Previously, on tastingmenu.wordpress.com –
So I wanted to make a dessert to end my family’s 2014 Christmas meal. I wanted to do something relatively easy and I thought about doing A hybrid recipe based on Nobu Miami Miso Chocolate Mousse & NYTimes’ Mark Bittman’s Cornstarch Pudding Recipe. Mark Bittman’s constarch pudding base recipe can be found online here:
For this recipe, I carried over the amount of hatcho miso (3/4 t) and rice vinegar (1/2 t) for the pudding. And so the resulting recipe appeared as –
Time: 30 minutes, plus chilling
2 oz 85% chocolate, finely chopped/shaved (Whole Foods, Edgewater, NJ only had 70%)
3/4 t hatcho (red) miso (remember, it already has salt in it)
1/2 t rice vinegar
2 1/2 cups half-and-half or heavy cream
5 oz+2t sugar
3 tablespoons cornstarch
1. I started by completely blending 4oz of heavy cream (or milk) and cornstarch and set the thickening slurry aside.
2. I followed the slurry preparation by blending the hatcho miso and rice vinegar into a mixing cup and set that aside.
3. The sugar I placed into a saucepot and incorporated the 2 cups of heavy cream a bit at a time, constantly stirring, on 50% max heat.
I kept stirring the mix until all the sugar dissolved and I didn’t feel the sandiness/graininess of sugar.
4. Once the sugar was dissolved, I extracted as much of the sugar/cream mixture needed to make the miso/vinegar mixture into a smooth pourable paste (set the heat of the remaining cream/sugar mixture to minimum while blending the miso).
5. The miso/vinegar/cream/sugar mix got poured back into the saucepot with the remaining cream/sugar mixture and I brought the heat back up to 50% max.
6. I then kept stirring to blend the ingredients in the saucepot well and when the mixture started to create large boiling bubbles, I added the
chocolate to the saucepot. I kept stirring the mix to blend everything well. I wanted the mixture to take on a uniform dark chocolate colour.
7. Once the mixture was well blended, I added the starch/cream mixture to the pot a bit at a time and stirred to incorporate. I continued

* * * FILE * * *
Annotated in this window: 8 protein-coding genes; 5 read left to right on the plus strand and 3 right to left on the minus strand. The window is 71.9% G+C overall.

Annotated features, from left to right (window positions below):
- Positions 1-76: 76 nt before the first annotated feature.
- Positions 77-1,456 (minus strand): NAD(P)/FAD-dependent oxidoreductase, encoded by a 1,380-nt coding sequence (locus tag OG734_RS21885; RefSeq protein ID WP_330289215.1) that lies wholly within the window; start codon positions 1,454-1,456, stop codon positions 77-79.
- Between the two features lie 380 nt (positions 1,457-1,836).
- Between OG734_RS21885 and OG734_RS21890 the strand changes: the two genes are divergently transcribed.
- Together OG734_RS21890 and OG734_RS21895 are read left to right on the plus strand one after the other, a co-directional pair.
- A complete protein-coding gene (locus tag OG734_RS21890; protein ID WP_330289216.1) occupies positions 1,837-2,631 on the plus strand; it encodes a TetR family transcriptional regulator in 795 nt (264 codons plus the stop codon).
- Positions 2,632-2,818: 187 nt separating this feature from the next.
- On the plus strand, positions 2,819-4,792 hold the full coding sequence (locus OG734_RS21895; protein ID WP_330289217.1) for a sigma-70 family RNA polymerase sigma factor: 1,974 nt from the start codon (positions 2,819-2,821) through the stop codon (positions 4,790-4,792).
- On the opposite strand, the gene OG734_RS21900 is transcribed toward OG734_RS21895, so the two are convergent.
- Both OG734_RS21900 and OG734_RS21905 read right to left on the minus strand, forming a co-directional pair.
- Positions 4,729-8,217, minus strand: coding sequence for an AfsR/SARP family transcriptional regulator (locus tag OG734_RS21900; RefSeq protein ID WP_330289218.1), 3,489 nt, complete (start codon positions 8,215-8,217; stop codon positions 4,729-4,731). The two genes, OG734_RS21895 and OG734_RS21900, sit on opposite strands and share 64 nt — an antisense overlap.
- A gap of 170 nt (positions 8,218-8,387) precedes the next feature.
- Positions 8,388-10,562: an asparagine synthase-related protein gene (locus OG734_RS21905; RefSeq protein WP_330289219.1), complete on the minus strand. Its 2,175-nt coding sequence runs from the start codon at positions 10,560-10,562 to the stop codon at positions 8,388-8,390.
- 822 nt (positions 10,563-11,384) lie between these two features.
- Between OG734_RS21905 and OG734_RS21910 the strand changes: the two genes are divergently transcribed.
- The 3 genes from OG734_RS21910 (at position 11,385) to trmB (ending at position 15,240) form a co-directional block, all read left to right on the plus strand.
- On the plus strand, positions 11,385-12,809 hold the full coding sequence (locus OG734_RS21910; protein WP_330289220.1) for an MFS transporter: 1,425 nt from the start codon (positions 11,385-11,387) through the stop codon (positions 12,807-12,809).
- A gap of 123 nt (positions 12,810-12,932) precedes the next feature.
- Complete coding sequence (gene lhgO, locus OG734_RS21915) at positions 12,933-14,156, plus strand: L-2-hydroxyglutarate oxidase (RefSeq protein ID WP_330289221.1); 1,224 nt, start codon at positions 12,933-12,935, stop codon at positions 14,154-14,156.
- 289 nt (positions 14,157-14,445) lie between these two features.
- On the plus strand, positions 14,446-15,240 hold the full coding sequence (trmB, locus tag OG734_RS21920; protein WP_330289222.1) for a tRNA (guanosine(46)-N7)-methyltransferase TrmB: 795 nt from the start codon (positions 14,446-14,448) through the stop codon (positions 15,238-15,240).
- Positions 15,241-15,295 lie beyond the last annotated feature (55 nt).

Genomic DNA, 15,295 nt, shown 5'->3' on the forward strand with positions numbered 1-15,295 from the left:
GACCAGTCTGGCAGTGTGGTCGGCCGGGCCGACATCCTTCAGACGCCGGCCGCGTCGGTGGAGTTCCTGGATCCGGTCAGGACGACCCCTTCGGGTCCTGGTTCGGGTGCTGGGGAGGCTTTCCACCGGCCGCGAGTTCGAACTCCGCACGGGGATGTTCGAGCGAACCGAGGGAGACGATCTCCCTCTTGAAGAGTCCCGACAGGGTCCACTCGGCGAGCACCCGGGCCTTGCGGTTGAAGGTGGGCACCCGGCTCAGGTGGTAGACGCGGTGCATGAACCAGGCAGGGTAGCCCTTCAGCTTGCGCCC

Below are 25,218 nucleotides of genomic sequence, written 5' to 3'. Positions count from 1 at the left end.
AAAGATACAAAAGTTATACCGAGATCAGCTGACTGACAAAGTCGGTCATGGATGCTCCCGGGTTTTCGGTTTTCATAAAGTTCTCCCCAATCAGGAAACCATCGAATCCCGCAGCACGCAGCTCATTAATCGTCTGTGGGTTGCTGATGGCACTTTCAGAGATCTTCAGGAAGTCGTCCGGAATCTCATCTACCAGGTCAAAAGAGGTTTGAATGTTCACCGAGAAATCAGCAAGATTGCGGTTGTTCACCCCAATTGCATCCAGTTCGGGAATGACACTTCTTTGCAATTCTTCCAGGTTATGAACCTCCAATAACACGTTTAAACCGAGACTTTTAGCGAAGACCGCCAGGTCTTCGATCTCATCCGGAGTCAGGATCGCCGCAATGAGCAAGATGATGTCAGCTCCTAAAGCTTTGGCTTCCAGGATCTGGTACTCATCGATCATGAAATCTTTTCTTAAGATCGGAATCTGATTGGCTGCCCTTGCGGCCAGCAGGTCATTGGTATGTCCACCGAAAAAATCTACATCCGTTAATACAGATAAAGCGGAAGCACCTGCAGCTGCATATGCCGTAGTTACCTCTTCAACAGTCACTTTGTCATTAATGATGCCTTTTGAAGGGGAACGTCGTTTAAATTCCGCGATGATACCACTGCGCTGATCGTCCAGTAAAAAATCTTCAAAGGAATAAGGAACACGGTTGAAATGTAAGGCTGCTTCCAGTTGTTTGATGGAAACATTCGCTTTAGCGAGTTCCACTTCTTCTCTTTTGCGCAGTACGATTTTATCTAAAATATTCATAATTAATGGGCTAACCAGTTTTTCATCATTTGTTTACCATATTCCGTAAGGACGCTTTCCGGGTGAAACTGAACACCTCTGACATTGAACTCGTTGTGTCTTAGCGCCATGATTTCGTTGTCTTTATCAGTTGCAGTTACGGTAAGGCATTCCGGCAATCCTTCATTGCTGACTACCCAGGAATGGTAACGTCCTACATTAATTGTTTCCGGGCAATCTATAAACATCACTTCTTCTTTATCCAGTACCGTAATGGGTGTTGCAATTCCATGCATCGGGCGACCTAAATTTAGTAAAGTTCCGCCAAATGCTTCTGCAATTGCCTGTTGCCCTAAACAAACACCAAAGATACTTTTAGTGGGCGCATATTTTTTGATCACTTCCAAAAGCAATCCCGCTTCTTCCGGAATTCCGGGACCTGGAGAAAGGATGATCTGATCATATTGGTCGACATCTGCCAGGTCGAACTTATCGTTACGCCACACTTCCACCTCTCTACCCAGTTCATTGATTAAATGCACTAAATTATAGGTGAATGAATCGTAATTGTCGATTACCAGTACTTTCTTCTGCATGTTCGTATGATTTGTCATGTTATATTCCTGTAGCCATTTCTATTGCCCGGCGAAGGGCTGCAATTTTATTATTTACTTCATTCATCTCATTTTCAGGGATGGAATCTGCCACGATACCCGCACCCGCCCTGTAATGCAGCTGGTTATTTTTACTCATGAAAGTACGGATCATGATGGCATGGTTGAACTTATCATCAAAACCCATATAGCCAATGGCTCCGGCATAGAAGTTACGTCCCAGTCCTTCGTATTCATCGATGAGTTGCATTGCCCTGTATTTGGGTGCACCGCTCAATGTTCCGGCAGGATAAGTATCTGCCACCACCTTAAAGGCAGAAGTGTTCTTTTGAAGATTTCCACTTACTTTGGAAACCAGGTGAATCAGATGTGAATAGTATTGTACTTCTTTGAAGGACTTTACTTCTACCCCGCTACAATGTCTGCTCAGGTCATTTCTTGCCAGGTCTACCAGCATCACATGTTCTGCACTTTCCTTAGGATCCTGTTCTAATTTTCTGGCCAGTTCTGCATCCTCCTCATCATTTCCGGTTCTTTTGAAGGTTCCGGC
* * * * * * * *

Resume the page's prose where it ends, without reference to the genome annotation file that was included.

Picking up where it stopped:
stirring, waiting for the mixture to go from a liquid to thick pudding consistency.
8. Once the mixture thickened, I poured the mixture into a 1 quart dish (I could have poured it into 4-6 ramekins if I wanted to make individual pudding servings)
9. Mark Bittman mentions about putting a plastic wrap directly onto the pudding (once it’s cooled to room temperature) to prevent the formation of a ‘skin’ (or do not cover you like skin). But I refridgerated the whole thing until chilled, Mark Bittman suggests serving within a day that the pudding is made (optional – garnish with whipped cream).
The recipe yields about 4 servings or enough filling for a 9″ graham cracker pie crust. When I took the pudding out of the refridgerator, I did find that the pudding was a little more liquid than I liked for the dessert. I did go ahead and pour it into the graham cracker pie shell/crust and put it in the freezer to set for 2 hours before dinner. The
finished result turned out as a cross between the pudding tart which I’d envisioned and an ice cream cake! I think that if I did this dessert again, I’d increase the amount of corn starch to get that expected viscosity. As it would turn out, the dessert was fine and everyone loved the flavor!